Petitioner did not file returns for the taxable years 1991 and 1992 prior to the issuance of the notice of deficiency (notice) on June 30, 1995. On September 28, 1995, and September 29, 1995, respectively, respondent received Forms 1040 (U.S. Individual Income Tax Returns) for taxable years 1991 and 1992 that were signed by petitioner and his wife as the taxpayers and by Mr. Todar as the return preparer. 3
3 Petitioner's wife is not a petitioner in this case.
At least as late as the summer of 1996, petitioner had available original records relating to certain deductions claimed in his 1991 and 1992 returns with respect to his wife's catering activities. Those original records were misplaced by petitioner and/or his wife sometime during and/or after the summer of 1996.
During 1996, petitioner produced copies from originals of American Express and similar monthly statements and receipts that were relevant to his 1991 and 1992 returns.
Petitioner relied on Mr. Todar to file timely his 1991 and 1992 returns. Prior to the respective due dates of petitioner's 1991 and 1992 returns, petitioner was aware of those due dates and knew that he had a duty to file timely those returns.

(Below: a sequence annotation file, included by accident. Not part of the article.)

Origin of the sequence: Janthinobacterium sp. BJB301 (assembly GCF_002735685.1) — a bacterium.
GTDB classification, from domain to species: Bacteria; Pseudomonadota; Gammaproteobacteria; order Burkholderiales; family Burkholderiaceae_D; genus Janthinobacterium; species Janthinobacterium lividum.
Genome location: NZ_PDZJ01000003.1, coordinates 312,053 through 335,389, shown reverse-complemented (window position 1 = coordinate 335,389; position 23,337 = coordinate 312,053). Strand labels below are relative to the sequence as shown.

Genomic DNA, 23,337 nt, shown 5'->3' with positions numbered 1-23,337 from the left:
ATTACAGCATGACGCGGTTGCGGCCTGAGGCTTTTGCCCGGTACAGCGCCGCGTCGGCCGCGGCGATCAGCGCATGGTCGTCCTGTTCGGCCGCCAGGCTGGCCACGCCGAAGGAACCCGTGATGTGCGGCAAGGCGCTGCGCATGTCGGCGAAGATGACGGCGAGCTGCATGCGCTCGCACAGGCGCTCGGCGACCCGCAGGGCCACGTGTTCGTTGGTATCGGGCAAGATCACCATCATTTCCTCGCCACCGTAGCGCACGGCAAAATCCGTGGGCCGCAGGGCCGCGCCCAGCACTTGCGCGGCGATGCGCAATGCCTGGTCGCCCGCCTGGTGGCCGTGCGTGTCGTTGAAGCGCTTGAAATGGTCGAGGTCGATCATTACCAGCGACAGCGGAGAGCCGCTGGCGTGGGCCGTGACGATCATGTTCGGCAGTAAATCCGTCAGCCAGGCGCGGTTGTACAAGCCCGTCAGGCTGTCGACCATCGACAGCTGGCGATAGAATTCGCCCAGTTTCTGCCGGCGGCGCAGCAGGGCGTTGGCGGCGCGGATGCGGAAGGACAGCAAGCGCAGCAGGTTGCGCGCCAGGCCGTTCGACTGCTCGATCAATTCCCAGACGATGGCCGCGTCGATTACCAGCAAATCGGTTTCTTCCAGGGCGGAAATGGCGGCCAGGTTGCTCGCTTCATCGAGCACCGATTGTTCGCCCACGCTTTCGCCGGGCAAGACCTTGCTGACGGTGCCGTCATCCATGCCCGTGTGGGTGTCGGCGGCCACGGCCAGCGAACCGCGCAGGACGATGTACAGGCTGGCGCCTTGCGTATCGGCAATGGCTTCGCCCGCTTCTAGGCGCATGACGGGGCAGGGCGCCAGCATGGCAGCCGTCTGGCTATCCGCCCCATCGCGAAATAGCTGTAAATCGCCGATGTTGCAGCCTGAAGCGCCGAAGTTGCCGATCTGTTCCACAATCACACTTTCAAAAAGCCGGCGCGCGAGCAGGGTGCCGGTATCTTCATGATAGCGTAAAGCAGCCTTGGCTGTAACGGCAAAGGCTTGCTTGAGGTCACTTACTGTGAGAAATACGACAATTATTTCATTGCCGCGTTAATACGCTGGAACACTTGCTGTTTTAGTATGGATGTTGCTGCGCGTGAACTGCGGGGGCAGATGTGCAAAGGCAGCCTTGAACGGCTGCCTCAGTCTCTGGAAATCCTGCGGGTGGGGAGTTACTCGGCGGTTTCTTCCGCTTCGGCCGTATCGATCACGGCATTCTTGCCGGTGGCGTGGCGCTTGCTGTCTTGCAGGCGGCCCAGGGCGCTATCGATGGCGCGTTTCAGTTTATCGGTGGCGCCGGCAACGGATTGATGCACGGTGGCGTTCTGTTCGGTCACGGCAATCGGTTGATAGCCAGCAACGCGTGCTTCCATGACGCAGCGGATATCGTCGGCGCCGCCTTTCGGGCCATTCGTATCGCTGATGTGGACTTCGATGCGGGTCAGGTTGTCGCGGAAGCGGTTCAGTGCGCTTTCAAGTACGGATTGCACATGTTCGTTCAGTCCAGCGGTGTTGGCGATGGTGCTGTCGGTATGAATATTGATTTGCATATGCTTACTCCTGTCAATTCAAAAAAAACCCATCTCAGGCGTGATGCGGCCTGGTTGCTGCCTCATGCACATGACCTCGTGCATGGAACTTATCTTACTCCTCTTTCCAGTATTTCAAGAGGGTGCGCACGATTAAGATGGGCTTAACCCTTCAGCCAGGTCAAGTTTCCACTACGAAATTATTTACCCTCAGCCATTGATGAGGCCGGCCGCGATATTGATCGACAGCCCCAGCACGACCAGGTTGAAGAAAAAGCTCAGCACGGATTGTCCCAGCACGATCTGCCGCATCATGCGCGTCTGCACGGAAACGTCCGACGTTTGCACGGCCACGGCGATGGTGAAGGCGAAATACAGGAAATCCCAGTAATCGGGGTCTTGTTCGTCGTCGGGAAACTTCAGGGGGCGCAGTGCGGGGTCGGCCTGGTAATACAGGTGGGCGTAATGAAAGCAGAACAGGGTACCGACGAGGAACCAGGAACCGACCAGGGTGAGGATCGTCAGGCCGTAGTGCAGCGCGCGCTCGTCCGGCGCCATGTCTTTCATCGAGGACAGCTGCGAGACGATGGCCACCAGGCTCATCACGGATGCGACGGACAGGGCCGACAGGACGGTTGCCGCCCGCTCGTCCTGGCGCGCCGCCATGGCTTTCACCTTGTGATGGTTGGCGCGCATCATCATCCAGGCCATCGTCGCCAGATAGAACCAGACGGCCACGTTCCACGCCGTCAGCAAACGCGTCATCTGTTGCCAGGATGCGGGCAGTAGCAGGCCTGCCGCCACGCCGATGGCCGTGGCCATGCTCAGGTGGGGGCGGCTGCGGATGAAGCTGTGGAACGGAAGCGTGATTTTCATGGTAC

Mr. Todar had enough information available to prepare petitioner's 1991 and 1992 returns so that petitioner could timely file those returns. After timely filing his returns for 1991 and 1992, petitioner could have filed amended returns for those years in order to reflect any additional, pertinent information that he was able to obtain regarding his wife's catering activities.
Petitioner has the burden to show that respondent's determinations in the notice with respect to the additions to tax under section 6651(a)(1) are in error. Rule 142(a); Welch v. Helvering [3 USTC 1164], 290 U.S. 111, 115 (1933).
Section 6651(a)(1) imposes an addition to tax for failure to file timely a required return "unless it is shown that such failure is due to reasonable cause and not due to willful neglect". Consequently, in order to avoid the additions to tax in this case, petitioner must establish that his failure to file timely (1) was due to reasonable cause and (2) did not result from willful neglect. Sec. 6651(a); United States v. Boyle [85-1 USTC ╤ 13,602], 469 U.S. 241, 245 (1985).